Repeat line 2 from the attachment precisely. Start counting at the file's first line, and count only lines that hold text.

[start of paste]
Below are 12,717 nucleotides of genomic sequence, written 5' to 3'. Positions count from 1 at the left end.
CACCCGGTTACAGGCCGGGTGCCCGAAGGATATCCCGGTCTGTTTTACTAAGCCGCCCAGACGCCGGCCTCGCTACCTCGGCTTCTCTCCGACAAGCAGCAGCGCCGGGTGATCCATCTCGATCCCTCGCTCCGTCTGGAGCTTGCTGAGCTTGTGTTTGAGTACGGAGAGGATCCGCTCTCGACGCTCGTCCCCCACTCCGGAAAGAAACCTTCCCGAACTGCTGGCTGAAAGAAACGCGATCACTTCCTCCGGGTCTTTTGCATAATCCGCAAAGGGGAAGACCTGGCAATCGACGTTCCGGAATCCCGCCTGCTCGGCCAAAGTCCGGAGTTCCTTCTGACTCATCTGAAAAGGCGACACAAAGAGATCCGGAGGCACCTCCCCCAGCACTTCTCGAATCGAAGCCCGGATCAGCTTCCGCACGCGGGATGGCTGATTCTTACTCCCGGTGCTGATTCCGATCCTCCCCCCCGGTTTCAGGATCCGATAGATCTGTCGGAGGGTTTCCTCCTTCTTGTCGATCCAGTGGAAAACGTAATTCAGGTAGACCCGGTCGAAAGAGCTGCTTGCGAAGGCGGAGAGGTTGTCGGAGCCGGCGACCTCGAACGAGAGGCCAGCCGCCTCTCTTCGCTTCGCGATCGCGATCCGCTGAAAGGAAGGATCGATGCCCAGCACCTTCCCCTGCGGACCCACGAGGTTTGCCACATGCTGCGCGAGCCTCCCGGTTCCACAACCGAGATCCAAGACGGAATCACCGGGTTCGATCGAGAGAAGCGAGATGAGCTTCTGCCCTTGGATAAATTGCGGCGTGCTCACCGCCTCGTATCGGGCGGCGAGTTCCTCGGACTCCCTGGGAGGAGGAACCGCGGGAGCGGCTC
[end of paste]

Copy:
CACCCGGTTACAGGCCGGGTGCCCGAAGGATATCCCGGTCTGTTTTACTAAGCCGCCCAGACGCCGGCCTCGCTACCTCGGCTTCTCTCCGACAAGCAGCAGCGCCGGGTGATCCATCTCGATCCCTCGCTCCGTCTGGAGCTTGCTGAGCTTGTGTTTGAGTACGGAGAGGATCCGCTCTCGACGCTCGTCCCCCACTCCGGAAAGAAACCTTCCCGAACTGCTGGCTGAAAGAAACGCGATCACTTCCTCCGGGTCTTTTGCATAATCCGCAAAGGGGAAGACCTGGCAATCGACGTTCCGGAATCCCGCCTGCTCGGCCAAAGTCCGGAGTTCCTTCTGACTCATCTGAAAAGGCGACACAAAGAGATCCGGAGGCACCTCCCCCAGCACTTCTCGAATCGAAGCCCGGATCAGCTTCCGCACGCGGGATGGCTGATTCTTACTCCCGGTGCTGATTCCGATCCTCCCCCCCGGTTTCAGGATCCGATAGATCTGTCGGAGGGTTTCCTCCTTCTTGTCGATCCAGTGGAAAACGTAATTCAGGTAGACCCGGTCGAAAGAGCTGCTTGCGAAGGCGGAGAGGTTGTCGGAGCCGGCGACCTCGAACGAGAGGCCAGCCGCCTCTCTTCGCTTCGCGATCGCGATCCGCTGAAAGGAAGGATCGATGCCCAGCACCTTCCCCTGCGGACCCACGAGGTTTGCCACATGCTGCGCGAGCCTCCCGGTTCCACAACCGAGATCCAAGACGGAATCACCGGGTTCGATCGAGAGAAGCGAGATGAGCTTCTGCCCTTGGATAAATTGCGGCGTGCTCACCGCCTCGTATCGGGCGGCGAGTTCCTCGGACTCCCTGGGAGGAGGAACCGCGGGAGCGGCTC